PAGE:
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    San Francisco Bay Times: Freedom of Expression of Our Community for 40 Years

    By John Lewis and Stuart Gaffney–

    It was early May, 1992, and San Francisco was among several cities in the nation where street protests erupted in response to the Rodney King verdicts in Los Angeles. San Francisco Police Chief Richard Hongisto cracked down hard on protestors, even sealing off a portion of the Mission during a protest and arresting hundreds of innocent protestors and bystanders alike. The people arrested were jailed for up to 30 hours and not in San Francisco, but in the eastern reaches of Alameda County so that they could not get released and return to protest.

    Numerous San Franciscans, including many in the LGBTIQ community, were outraged. Indeed, an LGBTIQ member of conservative Mayor Frank Jordan’s own staff had been arrested in the sweep.

    The San Francisco Bay Times expressed its reaction and that of the community to Hongisto’s unlawful, authoritarian actions in a colorful cover page and lead article. Adorning the cover was Hongisto’s grinning face, imposed on the body of what appeared to be a police officer holding a baton emerging upward from the groin area—with his hand positioned on the baton, clearly implying the reason for the police chief’s grin. The all caps headline boldly proclaimed: “Dick’s Cool New Tool: Martial Law.” The article inside detailed how Hongisto’s actions constituted a “wholesale suspension of the First Amendment, but also a total abrogation of much of the Constitution.”

    We remember seeing the eye-catching cover on the newsracks immediately upon publication and were impressed by the Bay Times’ fearless journalistic response to what Hongisto had done—both in terms of the paper’s creative imagery and written content of the article.

    But Hongisto was not amused, to say the least. He was outraged, and he did something extraordinary. He directed several of his force in the wee hours of the night to remove the papers from newsstands across the city. In all, approximately 2,000–3,000 copies of the paper were confiscated and later found in a police officer’s garage.

    What Hongisto had engineered soon came to light, and the Bay Times fought back. The Police Commission fired Hongisto within days, and the Bay Times sued, winning an historic verdict.

    To be free from arbitrary arrest and to be free to express oneself lie at the heart of a free society. The Bay Times stood up for these time-honored values in a dramatic way 26 years ago when it spoke up for the constitutional rights of the protesters and bystanders not to be jailed and then for its own freedom of expression. This is what the Bay Times has been doing for our community in less dramatic ways, week in and week out for four decades.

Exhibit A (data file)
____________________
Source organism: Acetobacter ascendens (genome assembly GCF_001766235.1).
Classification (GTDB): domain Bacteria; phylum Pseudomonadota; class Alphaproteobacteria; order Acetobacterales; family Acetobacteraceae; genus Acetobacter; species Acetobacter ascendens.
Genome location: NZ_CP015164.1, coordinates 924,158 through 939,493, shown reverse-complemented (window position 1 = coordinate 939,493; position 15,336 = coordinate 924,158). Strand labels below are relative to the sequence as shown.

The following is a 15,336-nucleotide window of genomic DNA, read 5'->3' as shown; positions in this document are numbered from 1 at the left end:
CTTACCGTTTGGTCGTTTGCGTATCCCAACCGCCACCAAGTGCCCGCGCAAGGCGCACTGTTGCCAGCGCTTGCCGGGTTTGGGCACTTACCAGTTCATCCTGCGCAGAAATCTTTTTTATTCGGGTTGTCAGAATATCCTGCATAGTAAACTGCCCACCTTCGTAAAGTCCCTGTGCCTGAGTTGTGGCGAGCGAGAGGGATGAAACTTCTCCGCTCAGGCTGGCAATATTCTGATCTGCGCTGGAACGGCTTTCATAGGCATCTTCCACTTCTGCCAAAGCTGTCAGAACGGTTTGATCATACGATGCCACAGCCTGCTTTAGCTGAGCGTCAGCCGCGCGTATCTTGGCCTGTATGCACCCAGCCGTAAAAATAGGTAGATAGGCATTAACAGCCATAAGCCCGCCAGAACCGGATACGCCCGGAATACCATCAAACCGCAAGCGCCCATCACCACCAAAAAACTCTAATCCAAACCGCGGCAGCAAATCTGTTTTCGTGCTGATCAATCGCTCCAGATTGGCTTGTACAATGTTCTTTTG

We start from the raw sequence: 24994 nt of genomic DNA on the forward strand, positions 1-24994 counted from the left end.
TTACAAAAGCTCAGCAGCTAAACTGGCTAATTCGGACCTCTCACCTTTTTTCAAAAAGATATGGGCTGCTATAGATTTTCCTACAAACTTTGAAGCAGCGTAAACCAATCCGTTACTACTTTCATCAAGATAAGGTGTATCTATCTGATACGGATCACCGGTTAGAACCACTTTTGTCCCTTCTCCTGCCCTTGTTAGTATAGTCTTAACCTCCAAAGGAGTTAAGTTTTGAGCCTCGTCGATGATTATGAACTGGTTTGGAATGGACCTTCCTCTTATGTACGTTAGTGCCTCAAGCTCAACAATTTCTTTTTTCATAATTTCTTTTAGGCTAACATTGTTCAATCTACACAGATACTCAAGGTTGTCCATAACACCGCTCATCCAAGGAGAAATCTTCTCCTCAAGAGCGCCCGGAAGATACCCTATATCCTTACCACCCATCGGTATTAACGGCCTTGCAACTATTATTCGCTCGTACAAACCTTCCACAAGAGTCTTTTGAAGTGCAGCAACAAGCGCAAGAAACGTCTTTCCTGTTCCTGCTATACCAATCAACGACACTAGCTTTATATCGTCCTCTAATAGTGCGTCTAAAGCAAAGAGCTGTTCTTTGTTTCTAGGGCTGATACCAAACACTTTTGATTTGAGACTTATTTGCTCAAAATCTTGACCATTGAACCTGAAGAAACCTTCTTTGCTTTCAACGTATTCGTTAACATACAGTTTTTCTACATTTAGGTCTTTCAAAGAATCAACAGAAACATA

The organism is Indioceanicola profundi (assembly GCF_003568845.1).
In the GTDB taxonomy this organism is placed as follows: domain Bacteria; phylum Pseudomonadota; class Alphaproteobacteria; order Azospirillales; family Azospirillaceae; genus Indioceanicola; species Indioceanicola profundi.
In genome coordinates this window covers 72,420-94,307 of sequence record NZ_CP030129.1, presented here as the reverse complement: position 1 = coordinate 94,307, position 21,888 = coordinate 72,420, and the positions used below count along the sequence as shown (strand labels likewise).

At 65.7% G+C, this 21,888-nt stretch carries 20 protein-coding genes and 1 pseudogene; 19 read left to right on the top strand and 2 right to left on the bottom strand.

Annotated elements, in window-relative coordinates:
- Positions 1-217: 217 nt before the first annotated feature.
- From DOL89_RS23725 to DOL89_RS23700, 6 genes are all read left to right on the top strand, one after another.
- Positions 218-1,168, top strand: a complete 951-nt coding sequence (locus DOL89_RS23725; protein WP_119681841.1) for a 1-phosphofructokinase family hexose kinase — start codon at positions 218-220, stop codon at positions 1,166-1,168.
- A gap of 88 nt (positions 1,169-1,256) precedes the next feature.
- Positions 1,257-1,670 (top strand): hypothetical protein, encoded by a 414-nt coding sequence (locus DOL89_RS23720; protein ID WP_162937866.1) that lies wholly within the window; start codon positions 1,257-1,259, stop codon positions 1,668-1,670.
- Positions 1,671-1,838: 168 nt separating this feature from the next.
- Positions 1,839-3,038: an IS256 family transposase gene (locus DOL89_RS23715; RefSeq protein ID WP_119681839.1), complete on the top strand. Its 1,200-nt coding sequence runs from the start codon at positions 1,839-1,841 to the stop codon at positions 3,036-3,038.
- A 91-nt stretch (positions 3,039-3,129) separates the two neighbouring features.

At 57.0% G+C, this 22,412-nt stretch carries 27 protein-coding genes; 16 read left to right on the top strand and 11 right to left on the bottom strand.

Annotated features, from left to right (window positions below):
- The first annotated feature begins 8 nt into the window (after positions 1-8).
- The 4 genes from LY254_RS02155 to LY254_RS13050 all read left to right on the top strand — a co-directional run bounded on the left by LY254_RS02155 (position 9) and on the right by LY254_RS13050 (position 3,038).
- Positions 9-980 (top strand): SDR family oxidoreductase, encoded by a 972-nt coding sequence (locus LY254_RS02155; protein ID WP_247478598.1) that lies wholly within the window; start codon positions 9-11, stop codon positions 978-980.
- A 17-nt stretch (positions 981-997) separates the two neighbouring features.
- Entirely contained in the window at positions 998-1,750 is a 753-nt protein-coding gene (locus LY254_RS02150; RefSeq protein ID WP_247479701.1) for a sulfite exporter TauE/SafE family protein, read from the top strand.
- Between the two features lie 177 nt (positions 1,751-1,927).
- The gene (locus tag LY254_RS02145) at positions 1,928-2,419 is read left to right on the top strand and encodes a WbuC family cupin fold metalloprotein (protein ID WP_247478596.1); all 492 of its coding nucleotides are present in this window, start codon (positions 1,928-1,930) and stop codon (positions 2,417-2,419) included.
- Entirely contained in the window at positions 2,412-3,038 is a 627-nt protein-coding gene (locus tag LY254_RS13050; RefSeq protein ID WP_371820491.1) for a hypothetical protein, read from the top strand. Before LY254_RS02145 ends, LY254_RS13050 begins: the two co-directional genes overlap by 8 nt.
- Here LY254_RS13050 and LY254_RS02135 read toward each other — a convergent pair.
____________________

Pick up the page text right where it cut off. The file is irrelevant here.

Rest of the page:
The cherished principles of freedom from arrest and freedom of expression have been essential values to the modern LGBTIQ rights movement and the community from their beginning. For many decades, LGBTIQ people faced the fear of being harassed or arrested. It was only 15 years ago that the U.S. Supreme Court declared that LGBTIQ people could not be arrested and jailed for the physical expression of intimate love for one another. Our community’s winning the right not to be branded criminals because of who we love—something we should never have had to fight for in the first place—has been the gateway to many of the substantial advances for LGBTIQ civil rights that we have achieved more recently.

    Our courage to express ourselves truthfully in the face of personal, familial and society obstacles is why we have the vibrant movement and community we have today. The expression of our lives through our talents, passions and commitment to our human dignity and each other has enabled our community to flower in all of its beautiful diversity.

    The Bay Times and the LGBTIQ press tell our community’s stories and creativity that the mainstream media may misrepresent or neglect. It’s a place where we can receive accurate news without the distortion of the mainstream’s “he said, she said” journalism that can ignore facts and promote false equivalency.

    Today, while it seems unlikely that thousands of copies of the Bay Times will be seized by the police as they were 26 years ago, journalism faces an even more invidious threat as the President of the United States attacks any news reporting he dislikes as “fake” news. The Bay Times is a community treasure, and its role is more vital to our community than ever.

    Stuart Gaffney and John Lewis, together for over three decades, were plaintiffs in the California case for equal marriage rights decided by the California Supreme Court in 2008. Their leadership in the grassroots organization Marriage Equality USA contributed in 2015 to making same-sex marriage legal nationwide.